After years of delay,
President Clinton has mounted an assault on Capitol Hill to restore
his "fast-track" trade negotiating authority. Fast-track gives the
president the power to negotiate trade deals quickly, unencumbered
by congressional amendment. It makes trade agreements subject to a
simple up-or-down vote. But the issue of whether or not Congress
should give the president fast-track authority is once again being
tied by reporters to the success or failure of NAFTA ó the North
American Free Trade Agreement ó and they should know better.
Every president holding office since 1974 has had fast-track
authority. In 1994, NAFTA, hailed as one of the administrationís
defining bipartisan political victories, went into effect. That same
year, Congress failed to renew fast-track authority. So whatís up?
In a word, politics.
Politics on both sides of the aisle in Congress, and at 1600
The Clinton administration
once paraded NAFTA and pushed for the expansion of the treaty
throughout the Western Hemisphere, calling for a Free Trade Area of
the Americas by 2005. Chileís admission to the NAFTA club was seen
as the next logical step to making this a reality. Yet the
prosperous Latin American nation has been kept waiting, and waiting.
Meanwhile, Chile negotiated bilateral trade agreements independently
with Canada and Mexico, and became an associate member of Latin
Americaís powerhouse trade bloc ó the Mercosur ó last October.
Likewise, the European
Union and Japan have jealously eyed the markets of Latin America and
have negotiated their own pacts with this rapidly expanding economic
region ó second only to Asia in its rate of growth.
Now the president acts as
if Congress has been tying his hands by its delay in restoring his
fast-track trade authority. But it was the administration that
dropped the free trade banner during the 1996 presidential campaign,
cautiously courting labor unions and environmental interest groups.
These groups want tough side agreements on foreign labor practices
and environmental policies included in any fast-track deal.
Congress has been divided
on this score, and continues to be. But it looks like President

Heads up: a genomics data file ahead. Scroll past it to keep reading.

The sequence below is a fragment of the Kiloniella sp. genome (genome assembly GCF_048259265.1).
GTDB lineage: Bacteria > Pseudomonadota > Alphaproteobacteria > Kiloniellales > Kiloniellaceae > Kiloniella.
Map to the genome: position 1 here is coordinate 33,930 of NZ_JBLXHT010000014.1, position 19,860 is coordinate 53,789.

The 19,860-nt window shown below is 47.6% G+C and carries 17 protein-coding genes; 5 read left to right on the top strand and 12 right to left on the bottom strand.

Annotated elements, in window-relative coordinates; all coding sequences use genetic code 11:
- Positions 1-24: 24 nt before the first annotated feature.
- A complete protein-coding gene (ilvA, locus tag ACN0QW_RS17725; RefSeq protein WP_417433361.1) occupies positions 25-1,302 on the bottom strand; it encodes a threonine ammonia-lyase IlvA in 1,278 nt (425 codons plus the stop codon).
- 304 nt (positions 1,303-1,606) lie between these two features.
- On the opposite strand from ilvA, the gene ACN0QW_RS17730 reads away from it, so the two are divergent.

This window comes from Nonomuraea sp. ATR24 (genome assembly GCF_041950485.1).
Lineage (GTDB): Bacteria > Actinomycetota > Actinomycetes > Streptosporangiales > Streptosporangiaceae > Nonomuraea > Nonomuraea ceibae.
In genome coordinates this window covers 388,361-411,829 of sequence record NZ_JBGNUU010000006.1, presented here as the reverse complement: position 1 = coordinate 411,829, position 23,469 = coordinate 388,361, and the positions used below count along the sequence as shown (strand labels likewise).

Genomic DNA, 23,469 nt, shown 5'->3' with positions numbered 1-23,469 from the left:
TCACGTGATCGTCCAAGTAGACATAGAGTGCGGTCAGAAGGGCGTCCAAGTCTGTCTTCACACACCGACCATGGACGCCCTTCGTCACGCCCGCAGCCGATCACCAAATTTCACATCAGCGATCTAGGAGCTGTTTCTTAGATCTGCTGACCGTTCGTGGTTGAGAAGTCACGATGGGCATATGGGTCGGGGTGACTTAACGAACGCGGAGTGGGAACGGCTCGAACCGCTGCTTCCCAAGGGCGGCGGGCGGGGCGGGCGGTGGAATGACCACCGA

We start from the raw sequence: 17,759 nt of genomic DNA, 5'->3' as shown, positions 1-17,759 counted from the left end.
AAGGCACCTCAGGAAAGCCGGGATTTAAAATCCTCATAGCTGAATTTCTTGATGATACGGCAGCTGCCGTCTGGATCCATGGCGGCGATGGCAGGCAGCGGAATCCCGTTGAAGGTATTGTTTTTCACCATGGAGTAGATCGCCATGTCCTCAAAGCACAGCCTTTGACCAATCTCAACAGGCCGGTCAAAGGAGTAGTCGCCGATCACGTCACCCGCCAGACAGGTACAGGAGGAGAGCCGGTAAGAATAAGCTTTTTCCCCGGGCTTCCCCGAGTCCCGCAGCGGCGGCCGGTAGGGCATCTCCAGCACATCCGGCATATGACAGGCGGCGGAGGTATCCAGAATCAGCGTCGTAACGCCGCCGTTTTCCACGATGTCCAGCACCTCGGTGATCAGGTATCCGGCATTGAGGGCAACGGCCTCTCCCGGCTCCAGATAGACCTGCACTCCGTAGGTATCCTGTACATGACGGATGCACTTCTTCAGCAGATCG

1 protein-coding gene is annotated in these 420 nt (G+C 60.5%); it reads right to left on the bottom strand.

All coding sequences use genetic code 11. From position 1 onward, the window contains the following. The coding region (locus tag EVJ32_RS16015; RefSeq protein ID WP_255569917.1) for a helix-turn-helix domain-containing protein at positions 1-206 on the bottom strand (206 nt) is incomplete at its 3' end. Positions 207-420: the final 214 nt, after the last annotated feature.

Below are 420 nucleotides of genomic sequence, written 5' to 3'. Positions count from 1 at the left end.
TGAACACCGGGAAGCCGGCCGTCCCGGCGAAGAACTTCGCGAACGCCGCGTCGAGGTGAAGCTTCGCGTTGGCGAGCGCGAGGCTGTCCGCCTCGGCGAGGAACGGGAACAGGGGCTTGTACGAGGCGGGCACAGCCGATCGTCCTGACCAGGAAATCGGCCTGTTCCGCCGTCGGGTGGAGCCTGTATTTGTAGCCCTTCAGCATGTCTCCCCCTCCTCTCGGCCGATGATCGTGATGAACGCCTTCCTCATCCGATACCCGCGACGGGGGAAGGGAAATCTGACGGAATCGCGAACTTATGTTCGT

Clinton may concede and deliver a "clean bill" to Congress without
the labor and environment restrictions. He wants to be remembered as
a "free trade president" and he isnít running for office again. So
will the president get fast-track? Not if the media insist that
restoring it will lead to "another NAFTA." Why? Because NAFTA is a
political hot potato.
Jobs, jobs, jobs. By
most accounts, NAFTA has been good for our country. Yes, some
133,000 jobs reportedly were displaced as a result of the treaty,
but about 311,000 jobs were created, for a net increase in U.S.
employment of over 175,000 jobs. These arenít quite the numbers the
administration had hoped for from NAFTA, but they certainly are in
the plus column.
Increasing exports under
NAFTA have also helped to spur economic growth. Despite Mexicoís
economic problems, the United States still exported over $56 billion
worth of goods there in 1996, an increase of about 23 percent over
1995. Exports to Canada topped $133 billion in 1996, for a 32
percent increase over the pre-NAFTA level.
But the unions donít see it
that way. They say their high-wage jobs are being displaced by NAFTA
and say theyíre ready to put their money to work in a media campaign
to block fast-track. The unions refuse to face the facts of life in
the new economy, a global economy. Itís incumbent on the media to
acknowledge evidence that free trade benefits everyone.
Free trade is a consumer
issue. Free trade, as advanced by NAFTA and any trade agreement
that reduces or abolishes tariffs and quotas, benefits the consumer.
Tariffs are a hidden tax, increasing the cost of everything we
purchase. And letís not kid ourselves, almost everything we buy
contains some component manufactured outside the U.S.
Before NAFTA, Mexican
tariffs on U.S. exports averaged 250 percent more than U.S. tariffs
on Mexican exports. Under NAFTA, the average Mexican tariff on U.S.
products has already dropped by more than 50 percent, while the
average U.S. tariff on Mexican exports has been cut by almost 60
A rising tide.
International trade represents over 26 percent of the U.S. economy ó
about triple the share in 1960. The booming global economy helps
everyone ó including our trading partners ó which in turn develop
the economic means to improve their own working and environmental
conditions. Protectionist policies that skirt this simple truth are
Itís time for congressional
Democrats and Republicans alike ó and the media ó to get this one
right. Letís not mire whether the president should have his
fast-track trade power restored with the political diatribe over
NAFTA. Free trade works. Fast-track will give the president the
authority he needs to do his job and make sure the U.S continues to
lead the global economy.
Robert Batterson is
communications director at the Center for the Study of American
Business at Washington University in St. Louis and co-author and
editor of The Dynamic American Firm (Kluwer Publishers, 1996).